The Bangladesh High Court issued a stay this week on implementation of the Bangladesh Accord for Building and Fire Safety 2018, a renewed agreement between European fashion brands and trade unions in the country’s garment industry, saying it was signed without the approval of the government.
Justices Quazi Reza-Ul Hoque and Mohammad Ullah issued the order after hearing a writ petition filed by Bangladesh National Garment Workers Employees League challenging the legality of the implementation of the Accord 2018 agreement, according to The Daily Star newspaper in Bangladesh.
The stay is in effect until May 15, 2018. The court gave the Bangladesh Accord Foundation, the Labor Ministry and the chief inspector at the Department of Inspection for factories and establishments four weeks to respond to the ruling.
This new Accord, the second after the initial program took shape in May 2013, was signed on June 21 this year and is scheduled to go into effect in May 2018 (which is with the original Accord expires) and be in place for three years. Bangladesh’s garment factory owners have objected to the new agreement, and the government is supporting the owners.
The agreement has so far been signed by Kmart Australia, Target Australia, Primark, H&M, Inditex, C&A, Otto, KiK, Aldi South, Aldi North, Lidl, Tchibo, LC Waikiki and Helly Hansen. Another eight brands have committed to signing it.
[Read more about problems in Bangladesh: Bangladesh Textile Factory Fire Claims Six Lives]
Global unions IndustriALL and UNI recently called on fashion brands to sign the second Accord, saying extension of the Accord is the “only credible way” to prevent life-threatening hazards in garment factories in Bangladesh. The original accord came about following the tragic Rana Plaza fire that killed more than 1,100 people in April 2013.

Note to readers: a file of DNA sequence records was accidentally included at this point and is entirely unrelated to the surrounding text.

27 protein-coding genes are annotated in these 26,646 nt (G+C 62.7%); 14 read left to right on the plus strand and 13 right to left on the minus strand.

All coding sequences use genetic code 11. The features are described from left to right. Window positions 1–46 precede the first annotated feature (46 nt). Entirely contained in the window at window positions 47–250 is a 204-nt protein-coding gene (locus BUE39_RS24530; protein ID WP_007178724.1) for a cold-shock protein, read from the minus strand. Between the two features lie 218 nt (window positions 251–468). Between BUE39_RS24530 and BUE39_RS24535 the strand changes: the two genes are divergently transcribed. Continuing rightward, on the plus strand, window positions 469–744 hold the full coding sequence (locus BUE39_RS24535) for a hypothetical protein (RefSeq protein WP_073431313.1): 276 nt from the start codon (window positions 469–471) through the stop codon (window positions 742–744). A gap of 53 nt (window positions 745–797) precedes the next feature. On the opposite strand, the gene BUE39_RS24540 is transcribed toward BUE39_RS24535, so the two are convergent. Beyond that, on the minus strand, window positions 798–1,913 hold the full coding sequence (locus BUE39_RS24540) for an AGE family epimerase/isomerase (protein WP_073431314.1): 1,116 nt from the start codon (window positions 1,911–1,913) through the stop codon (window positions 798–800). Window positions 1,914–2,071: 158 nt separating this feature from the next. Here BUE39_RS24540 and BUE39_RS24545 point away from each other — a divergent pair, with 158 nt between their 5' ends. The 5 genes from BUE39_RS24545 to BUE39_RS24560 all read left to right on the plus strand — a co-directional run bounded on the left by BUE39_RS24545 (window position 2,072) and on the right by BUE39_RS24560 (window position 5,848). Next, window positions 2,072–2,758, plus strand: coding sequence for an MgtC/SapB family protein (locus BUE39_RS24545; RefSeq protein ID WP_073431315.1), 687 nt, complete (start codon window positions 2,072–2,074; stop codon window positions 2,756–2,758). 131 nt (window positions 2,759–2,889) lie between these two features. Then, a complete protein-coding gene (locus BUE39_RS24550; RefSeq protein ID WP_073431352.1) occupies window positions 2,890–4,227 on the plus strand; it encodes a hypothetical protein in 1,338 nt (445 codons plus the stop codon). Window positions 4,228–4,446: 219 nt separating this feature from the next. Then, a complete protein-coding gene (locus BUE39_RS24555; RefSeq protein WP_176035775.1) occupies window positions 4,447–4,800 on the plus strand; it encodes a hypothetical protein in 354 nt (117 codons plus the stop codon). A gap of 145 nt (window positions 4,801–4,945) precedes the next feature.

Meanwhile, in a new white paper released Wednesday and sent to the European Commission, the Clean Clothes Campaign, the International Trade Union Confederation, the European Trade Union Confederation, IndustriALL Global Union and UNI Global Union is said to provide clear evidence that, despite signing a “Sustainability Compact” with the European Union four years ago, the government of Bangladesh remains in violation of this compact, failing to make vital reforms required to ensure its garment industry complies with core international labor standards.
The white paper focuses on four key areas that have remained a major focus of concern for the EU, the ILO, unions and labor rights groups, and other stakeholders in the international community following the catastrophic collapse of the Rana Plaza building in Bangladesh, including labor law reform, freedom of association in the Export Processing Zones, improving union registration and the curtailing of anti-union discrimination.
“Despite promises made, it is still extremely difficult for workers in Bangladesh to exercise their fundamental labor rights,” Jenny Holdcroft, IndustriALL assistant general secretary, said. “The continued failure of the Bangladeshi government to take the necessary action to protect workers’ rights is ample reason for the EU to launch the much-needed trade investigation.”